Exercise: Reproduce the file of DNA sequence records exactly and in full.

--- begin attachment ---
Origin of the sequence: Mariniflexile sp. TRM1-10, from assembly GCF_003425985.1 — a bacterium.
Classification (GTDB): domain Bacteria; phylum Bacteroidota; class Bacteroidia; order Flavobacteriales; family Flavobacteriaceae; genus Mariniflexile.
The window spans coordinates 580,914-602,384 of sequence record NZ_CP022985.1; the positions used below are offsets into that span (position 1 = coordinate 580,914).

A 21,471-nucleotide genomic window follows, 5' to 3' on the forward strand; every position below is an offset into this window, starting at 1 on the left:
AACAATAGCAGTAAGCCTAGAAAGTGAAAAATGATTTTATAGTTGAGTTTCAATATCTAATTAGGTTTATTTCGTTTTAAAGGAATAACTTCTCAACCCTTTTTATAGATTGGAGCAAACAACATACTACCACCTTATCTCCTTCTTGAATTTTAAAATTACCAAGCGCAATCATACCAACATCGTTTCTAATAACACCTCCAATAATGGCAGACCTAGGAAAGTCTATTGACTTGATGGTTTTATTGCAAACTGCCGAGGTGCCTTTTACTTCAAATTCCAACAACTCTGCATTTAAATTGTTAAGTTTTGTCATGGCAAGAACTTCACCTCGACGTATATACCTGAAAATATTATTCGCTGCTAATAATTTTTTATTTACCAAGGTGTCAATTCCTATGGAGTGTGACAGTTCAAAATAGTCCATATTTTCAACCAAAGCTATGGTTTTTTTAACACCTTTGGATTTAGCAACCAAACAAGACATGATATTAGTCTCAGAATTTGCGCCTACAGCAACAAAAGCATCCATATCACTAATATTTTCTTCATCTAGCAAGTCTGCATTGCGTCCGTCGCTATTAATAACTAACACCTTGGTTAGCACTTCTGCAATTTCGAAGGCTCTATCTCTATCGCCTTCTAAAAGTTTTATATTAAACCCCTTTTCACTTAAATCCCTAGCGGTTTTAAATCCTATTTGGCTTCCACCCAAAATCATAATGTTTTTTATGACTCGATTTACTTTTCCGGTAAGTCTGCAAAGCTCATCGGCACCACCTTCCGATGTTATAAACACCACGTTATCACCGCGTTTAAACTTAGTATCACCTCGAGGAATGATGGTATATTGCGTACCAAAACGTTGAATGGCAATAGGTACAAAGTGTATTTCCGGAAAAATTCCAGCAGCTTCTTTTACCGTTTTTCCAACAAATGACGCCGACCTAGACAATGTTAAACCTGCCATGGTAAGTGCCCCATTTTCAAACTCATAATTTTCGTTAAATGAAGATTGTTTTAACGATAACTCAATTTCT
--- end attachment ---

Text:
Origin of the sequence: Mariniflexile sp. TRM1-10, from assembly GCF_003425985.1 — a bacterium.
Classification (GTDB): domain Bacteria; phylum Bacteroidota; class Bacteroidia; order Flavobacteriales; family Flavobacteriaceae; genus Mariniflexile.
The window spans coordinates 580,914-602,384 of sequence record NZ_CP022985.1; the positions used below are offsets into that span (position 1 = coordinate 580,914).

A 21,471-nucleotide genomic window follows, 5' to 3' on the forward strand; every position below is an offset into this window, starting at 1 on the left:
AACAATAGCAGTAAGCCTAGAAAGTGAAAAATGATTTTATAGTTGAGTTTCAATATCTAATTAGGTTTATTTCGTTTTAAAGGAATAACTTCTCAACCCTTTTTATAGATTGGAGCAAACAACATACTACCACCTTATCTCCTTCTTGAATTTTAAAATTACCAAGCGCAATCATACCAACATCGTTTCTAATAACACCTCCAATAATGGCAGACCTAGGAAAGTCTATTGACTTGATGGTTTTATTGCAAACTGCCGAGGTGCCTTTTACTTCAAATTCCAACAACTCTGCATTTAAATTGTTAAGTTTTGTCATGGCAAGAACTTCACCTCGACGTATATACCTGAAAATATTATTCGCTGCTAATAATTTTTTATTTACCAAGGTGTCAATTCCTATGGAGTGTGACAGTTCAAAATAGTCCATATTTTCAACCAAAGCTATGGTTTTTTTAACACCTTTGGATTTAGCAACCAAACAAGACATGATATTAGTCTCAGAATTTGCGCCTACAGCAACAAAAGCATCCATATCACTAATATTTTCTTCATCTAGCAAGTCTGCATTGCGTCCGTCGCTATTAATAACTAACACCTTGGTTAGCACTTCTGCAATTTCGAAGGCTCTATCTCTATCGCCTTCTAAAAGTTTTATATTAAACCCCTTTTCACTTAAATCCCTAGCGGTTTTAAATCCTATTTGGCTTCCACCCAAAATCATAATGTTTTTTATGACTCGATTTACTTTTCCGGTAAGTCTGCAAAGCTCATCGGCACCACCTTCCGATGTTATAAACACCACGTTATCACCGCGTTTAAACTTAGTATCACCTCGAGGAATGATGGTATATTGCGTACCAAAACGTTGAATGGCAATAGGTACAAAGTGTATTTCCGGAAAAATTCCAGCAGCTTCTTTTACCGTTTTTCCAACAAATGACGCCGACCTAGACAATGTTAAACCTGCCATGGTAAGTGCCCCATTTTCAAACTCATAATTTTCGTTAAATGAAGATTGTTTTAACGATAACTCAATTTCT